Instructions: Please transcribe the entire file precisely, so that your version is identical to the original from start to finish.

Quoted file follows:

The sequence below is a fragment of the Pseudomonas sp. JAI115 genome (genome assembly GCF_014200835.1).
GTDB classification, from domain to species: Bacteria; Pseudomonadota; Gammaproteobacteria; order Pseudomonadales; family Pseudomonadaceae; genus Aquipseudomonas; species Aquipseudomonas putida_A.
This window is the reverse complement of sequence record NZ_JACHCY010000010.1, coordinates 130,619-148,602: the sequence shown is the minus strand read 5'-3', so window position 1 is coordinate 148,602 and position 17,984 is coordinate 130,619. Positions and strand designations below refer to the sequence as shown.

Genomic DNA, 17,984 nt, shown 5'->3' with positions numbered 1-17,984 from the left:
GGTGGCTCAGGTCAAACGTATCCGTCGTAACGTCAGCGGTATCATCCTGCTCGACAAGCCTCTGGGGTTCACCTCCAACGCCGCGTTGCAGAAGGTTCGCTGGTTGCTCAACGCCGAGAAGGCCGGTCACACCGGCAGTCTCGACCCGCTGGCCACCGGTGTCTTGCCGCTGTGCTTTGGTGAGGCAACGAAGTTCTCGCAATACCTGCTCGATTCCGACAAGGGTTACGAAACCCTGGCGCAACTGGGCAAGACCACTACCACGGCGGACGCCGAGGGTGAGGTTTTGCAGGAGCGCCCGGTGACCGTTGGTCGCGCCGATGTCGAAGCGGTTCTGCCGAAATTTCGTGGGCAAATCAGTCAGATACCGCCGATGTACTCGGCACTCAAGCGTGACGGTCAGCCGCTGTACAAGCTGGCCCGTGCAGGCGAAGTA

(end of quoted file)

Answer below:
The sequence below is a fragment of the Pseudomonas sp. JAI115 genome (genome assembly GCF_014200835.1).
GTDB classification, from domain to species: Bacteria; Pseudomonadota; Gammaproteobacteria; order Pseudomonadales; family Pseudomonadaceae; genus Aquipseudomonas; species Aquipseudomonas putida_A.
This window is the reverse complement of sequence record NZ_JACHCY010000010.1, coordinates 130,619-148,602: the sequence shown is the minus strand read 5'-3', so window position 1 is coordinate 148,602 and position 17,984 is coordinate 130,619. Positions and strand designations below refer to the sequence as shown.

Genomic DNA, 17,984 nt, shown 5'->3' with positions numbered 1-17,984 from the left:
GGTGGCTCAGGTCAAACGTATCCGTCGTAACGTCAGCGGTATCATCCTGCTCGACAAGCCTCTGGGGTTCACCTCCAACGCCGCGTTGCAGAAGGTTCGCTGGTTGCTCAACGCCGAGAAGGCCGGTCACACCGGCAGTCTCGACCCGCTGGCCACCGGTGTCTTGCCGCTGTGCTTTGGTGAGGCAACGAAGTTCTCGCAATACCTGCTCGATTCCGACAAGGGTTACGAAACCCTGGCGCAACTGGGCAAGACCACTACCACGGCGGACGCCGAGGGTGAGGTTTTGCAGGAGCGCCCGGTGACCGTTGGTCGCGCCGATGTCGAAGCGGTTCTGCCGAAATTTCGTGGGCAAATCAGTCAGATACCGCCGATGTACTCGGCACTCAAGCGTGACGGTCAGCCGCTGTACAAGCTGGCCCGTGCAGGCGAAGTA